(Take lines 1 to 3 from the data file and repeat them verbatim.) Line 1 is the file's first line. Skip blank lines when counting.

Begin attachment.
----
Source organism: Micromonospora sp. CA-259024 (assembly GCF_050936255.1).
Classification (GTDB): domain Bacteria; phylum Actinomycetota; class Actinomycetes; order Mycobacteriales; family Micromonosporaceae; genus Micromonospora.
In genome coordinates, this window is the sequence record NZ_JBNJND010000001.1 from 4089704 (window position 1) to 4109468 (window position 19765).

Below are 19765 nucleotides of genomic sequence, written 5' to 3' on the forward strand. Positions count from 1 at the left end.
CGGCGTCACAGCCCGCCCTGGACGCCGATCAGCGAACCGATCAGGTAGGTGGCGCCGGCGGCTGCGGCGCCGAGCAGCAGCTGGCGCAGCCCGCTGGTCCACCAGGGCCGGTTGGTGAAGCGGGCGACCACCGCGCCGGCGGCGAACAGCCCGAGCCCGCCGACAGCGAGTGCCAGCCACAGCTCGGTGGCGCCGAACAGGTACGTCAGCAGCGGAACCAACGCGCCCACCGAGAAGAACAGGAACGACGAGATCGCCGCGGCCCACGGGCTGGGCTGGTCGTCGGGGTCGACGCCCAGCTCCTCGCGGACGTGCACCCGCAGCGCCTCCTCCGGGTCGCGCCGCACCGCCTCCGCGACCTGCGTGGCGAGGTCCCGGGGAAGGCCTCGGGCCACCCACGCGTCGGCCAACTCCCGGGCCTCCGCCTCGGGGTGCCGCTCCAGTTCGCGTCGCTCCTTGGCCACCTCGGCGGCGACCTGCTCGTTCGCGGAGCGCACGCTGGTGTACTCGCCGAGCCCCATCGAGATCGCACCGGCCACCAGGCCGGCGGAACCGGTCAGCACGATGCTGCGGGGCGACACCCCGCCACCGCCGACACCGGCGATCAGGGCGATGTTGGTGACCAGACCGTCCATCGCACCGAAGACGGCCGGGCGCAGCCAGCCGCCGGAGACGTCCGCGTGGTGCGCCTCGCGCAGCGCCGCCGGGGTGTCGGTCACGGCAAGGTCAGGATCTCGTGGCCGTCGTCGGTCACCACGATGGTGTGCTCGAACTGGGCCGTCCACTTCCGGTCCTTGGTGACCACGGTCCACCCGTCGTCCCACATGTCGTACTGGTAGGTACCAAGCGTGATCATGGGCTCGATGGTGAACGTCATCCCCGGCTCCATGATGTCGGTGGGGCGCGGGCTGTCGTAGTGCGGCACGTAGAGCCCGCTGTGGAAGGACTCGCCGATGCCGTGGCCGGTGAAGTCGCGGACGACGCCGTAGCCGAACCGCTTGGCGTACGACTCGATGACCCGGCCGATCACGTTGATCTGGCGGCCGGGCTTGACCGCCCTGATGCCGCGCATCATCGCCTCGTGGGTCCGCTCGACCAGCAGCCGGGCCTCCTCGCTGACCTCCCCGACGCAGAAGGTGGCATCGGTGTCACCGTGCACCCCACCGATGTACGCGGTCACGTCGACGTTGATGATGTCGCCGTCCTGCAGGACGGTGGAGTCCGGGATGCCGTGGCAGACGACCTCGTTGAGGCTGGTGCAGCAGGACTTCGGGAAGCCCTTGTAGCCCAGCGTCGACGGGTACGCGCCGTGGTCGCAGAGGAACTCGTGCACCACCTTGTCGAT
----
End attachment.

Source organism: Micromonospora sp. CA-259024 (assembly GCF_050936255.1).
Classification (GTDB): domain Bacteria; phylum Actinomycetota; class Actinomycetes; order Mycobacteriales; family Micromonosporaceae; genus Micromonospora.
In genome coordinates, this window is the sequence record NZ_JBNJND010000001.1 from 4089704 (window position 1) to 4109468 (window position 19765).